Section 6.3: InterVLAN Routing Configuration
6.3.1: Accessing the Route Processor
To begin interVLAN routing configuration, the route processor must first be accessed. On an external router, a terminal emulator program can be used to connect directly with the console port. If some IP connectivity is already available on the router, a telnet session can be opened to the router. An integrated or internal route processor must first be located in the switch chassis. Use the show module command on a Catalyst switch to get a listing of the installed modules.
To establish a terminal session with the integrated route processor, use the session Catalyst switch command with the moduie_number as an argument. The integrated route processors run Cisco IOS; therefore, the user interface and command set may be different from that of the host switch. The session command essentially starts a Telnet session with the route processor. By using the exit IOS command, the router session is terminated and the switch session is resumed.
For future identification and readability, you should assign a hostname to the route processor at this point using the hostname name command.
6.3.2: Establishing VLAN Connectivity
Next, the route processor will need to have its interfaces configured to support connectivity to the necessary VLANs. This is accomplished using interfaces and commands that are unique to the route processor hardware.
22.214.171.124: Establishing VLAN Connectivity with Physical Interfaces
External routers are connected to switches using traditional LAN media links, such as Ethernet, Fast Ethernet, Gigabit Ethernet, or Token Ring. Individual physical router interfaces are configured for a single network each and connected to non-trunk switch ports configured for VLAN membership. By way of the physical connection, the router interface inherits the VLAN identity of the switch port.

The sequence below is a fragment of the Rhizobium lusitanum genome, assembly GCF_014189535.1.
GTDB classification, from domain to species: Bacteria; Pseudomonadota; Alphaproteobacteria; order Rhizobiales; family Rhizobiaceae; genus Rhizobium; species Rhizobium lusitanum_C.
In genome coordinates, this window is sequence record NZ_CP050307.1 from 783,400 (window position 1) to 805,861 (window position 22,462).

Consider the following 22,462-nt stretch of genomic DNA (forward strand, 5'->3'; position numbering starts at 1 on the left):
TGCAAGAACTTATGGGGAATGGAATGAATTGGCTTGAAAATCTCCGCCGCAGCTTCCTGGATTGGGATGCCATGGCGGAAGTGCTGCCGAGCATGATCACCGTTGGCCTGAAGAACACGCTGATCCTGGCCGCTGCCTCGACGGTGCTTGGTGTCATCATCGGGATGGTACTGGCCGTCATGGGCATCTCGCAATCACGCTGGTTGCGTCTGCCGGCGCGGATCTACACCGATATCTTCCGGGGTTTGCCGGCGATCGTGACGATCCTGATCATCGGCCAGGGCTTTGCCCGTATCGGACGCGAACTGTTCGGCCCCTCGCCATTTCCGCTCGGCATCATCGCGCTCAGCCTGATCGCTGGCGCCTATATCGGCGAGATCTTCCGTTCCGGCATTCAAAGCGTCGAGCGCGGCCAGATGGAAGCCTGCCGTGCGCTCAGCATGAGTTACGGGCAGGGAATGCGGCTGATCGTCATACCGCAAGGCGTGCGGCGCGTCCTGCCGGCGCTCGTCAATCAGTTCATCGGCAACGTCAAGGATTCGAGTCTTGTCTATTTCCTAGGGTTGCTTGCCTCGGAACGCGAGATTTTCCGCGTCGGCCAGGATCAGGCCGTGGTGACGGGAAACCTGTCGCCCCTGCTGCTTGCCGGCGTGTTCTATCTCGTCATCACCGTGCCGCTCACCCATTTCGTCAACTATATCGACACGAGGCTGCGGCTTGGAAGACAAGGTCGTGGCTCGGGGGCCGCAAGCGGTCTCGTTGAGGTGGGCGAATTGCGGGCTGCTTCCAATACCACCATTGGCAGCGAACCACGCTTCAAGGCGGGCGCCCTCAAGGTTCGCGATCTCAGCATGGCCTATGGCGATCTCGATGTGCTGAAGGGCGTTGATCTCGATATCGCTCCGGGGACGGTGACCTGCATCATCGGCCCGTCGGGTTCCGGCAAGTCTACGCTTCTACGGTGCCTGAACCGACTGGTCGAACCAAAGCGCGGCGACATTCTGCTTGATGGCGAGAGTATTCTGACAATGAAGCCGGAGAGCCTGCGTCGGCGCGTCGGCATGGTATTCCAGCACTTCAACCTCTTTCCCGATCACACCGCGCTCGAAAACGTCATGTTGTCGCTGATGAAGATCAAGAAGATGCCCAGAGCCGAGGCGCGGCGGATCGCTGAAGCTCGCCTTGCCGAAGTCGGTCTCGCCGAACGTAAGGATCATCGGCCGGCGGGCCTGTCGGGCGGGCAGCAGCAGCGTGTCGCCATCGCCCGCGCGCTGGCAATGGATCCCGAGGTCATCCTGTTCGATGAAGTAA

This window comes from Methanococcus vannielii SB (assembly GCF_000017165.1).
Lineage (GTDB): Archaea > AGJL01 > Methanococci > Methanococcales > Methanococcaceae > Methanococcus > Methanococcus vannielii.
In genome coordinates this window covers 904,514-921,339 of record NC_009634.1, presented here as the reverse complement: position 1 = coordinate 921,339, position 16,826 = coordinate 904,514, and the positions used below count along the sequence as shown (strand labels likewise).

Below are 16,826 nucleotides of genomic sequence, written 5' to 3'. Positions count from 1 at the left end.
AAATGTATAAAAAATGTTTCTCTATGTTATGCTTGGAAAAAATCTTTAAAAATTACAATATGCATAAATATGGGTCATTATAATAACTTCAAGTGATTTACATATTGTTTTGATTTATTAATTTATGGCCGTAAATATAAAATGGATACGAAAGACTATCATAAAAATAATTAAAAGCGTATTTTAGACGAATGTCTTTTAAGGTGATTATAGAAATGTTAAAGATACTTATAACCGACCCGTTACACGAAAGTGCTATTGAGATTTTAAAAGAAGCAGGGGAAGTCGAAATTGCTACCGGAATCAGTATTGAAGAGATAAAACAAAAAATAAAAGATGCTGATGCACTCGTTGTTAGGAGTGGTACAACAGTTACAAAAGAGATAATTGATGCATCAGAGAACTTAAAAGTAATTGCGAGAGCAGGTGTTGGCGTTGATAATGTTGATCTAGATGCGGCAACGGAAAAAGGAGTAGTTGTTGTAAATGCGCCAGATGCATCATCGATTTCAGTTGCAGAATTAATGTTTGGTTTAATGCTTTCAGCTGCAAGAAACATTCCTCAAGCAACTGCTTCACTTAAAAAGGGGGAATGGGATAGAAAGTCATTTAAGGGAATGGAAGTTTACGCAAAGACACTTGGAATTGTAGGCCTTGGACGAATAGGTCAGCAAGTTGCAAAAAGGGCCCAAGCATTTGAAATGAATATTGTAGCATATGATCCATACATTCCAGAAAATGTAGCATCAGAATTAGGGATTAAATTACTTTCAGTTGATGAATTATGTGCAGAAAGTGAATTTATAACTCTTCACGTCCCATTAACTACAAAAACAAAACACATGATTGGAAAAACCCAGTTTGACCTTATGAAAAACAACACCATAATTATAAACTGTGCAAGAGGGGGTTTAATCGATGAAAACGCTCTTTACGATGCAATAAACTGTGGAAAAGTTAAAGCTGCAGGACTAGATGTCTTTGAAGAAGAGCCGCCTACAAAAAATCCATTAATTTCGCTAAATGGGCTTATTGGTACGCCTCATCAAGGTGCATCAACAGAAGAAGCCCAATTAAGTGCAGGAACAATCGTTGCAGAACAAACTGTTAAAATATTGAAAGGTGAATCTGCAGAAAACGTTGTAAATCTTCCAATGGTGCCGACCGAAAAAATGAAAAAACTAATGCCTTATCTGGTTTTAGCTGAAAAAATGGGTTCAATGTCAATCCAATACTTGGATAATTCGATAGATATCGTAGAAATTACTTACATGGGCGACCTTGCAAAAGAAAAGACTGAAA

To configure a physical interface, enter the configuration mode and the interface configuration mode; assign a network address to the interface; and ensure that the interface is in operation. The commands required for these operations are illustrated below:
Router# configure terminal
Router(config)# interface media module_number/port_number Router(config-if)# description description Router(config-if)# ip address ip_address subnet_mask Router(config-if)# no shutdown
126.96.36.199: Establishing VLAN Connectivity with Trunk Links
When an external router is connected to a switch by a trunk link, the trunk must also be configured. The physical interface on the router must be Fast Ethernet or Gigabit Ethernet to support trunking and VLAN encapsulation. The physical interface is identified with a slot number and a major interface number. Once trunking is enabled on the interface, each VLAN in the trunk is represented by a subinterface number. These numbers can be arbitrarily chosen, but must be unique within the major interface number. For each VLAN to be connected, trunking and VLAN encapsulation must be configured on the respective subinterface. Then the subinterface is assigned a network address. The commands required for these operations are illustrated below:
Router(config)# interface module_number/port_number.subinterface Router(config-if)# encapsulation [ isl | dot1q ] vlan_number Router(config-if)# ip address ip_address subnet_mask